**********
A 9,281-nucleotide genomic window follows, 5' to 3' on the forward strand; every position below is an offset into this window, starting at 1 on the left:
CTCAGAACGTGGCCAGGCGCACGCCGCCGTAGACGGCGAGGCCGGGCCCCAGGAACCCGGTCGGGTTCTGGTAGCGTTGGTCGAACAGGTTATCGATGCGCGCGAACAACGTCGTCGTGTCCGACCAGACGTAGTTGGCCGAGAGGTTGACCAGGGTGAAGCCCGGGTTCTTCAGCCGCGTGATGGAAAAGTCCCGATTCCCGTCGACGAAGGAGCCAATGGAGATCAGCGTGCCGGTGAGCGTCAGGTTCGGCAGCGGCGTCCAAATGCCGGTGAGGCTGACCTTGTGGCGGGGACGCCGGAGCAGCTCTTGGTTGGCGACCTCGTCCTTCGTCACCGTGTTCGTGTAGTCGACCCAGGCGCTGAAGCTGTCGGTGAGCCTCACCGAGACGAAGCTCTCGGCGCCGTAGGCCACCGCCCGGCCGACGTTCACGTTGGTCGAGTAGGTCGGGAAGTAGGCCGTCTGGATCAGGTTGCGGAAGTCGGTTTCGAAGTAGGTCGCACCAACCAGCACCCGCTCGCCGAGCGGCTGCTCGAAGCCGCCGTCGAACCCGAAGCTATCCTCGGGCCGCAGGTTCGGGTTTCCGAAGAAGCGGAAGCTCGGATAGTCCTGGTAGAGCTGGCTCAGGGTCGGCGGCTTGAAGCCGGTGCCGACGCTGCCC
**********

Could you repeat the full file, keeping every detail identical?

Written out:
A 9,281-nucleotide genomic window follows, 5' to 3' on the forward strand; every position below is an offset into this window, starting at 1 on the left:
CTCAGAACGTGGCCAGGCGCACGCCGCCGTAGACGGCGAGGCCGGGCCCCAGGAACCCGGTCGGGTTCTGGTAGCGTTGGTCGAACAGGTTATCGATGCGCGCGAACAACGTCGTCGTGTCCGACCAGACGTAGTTGGCCGAGAGGTTGACCAGGGTGAAGCCCGGGTTCTTCAGCCGCGTGATGGAAAAGTCCCGATTCCCGTCGACGAAGGAGCCAATGGAGATCAGCGTGCCGGTGAGCGTCAGGTTCGGCAGCGGCGTCCAAATGCCGGTGAGGCTGACCTTGTGGCGGGGACGCCGGAGCAGCTCTTGGTTGGCGACCTCGTCCTTCGTCACCGTGTTCGTGTAGTCGACCCAGGCGCTGAAGCTGTCGGTGAGCCTCACCGAGACGAAGCTCTCGGCGCCGTAGGCCACCGCCCGGCCGACGTTCACGTTGGTCGAGTAGGTCGGGAAGTAGGCCGTCTGGATCAGGTTGCGGAAGTCGGTTTCGAAGTAGGTCGCACCAACCAGCACCCGCTCGCCGAGCGGCTGCTCGAAGCCGCCGTCGAACCCGAAGCTATCCTCGGGCCGCAGGTTCGGGTTTCCGAAGAAGCGGAAGCTCGGATAGTCCTGGTAGAGCTGGCTCAGGGTCGGCGGCTTGAAGCCGGTGCCGACGCTGCCC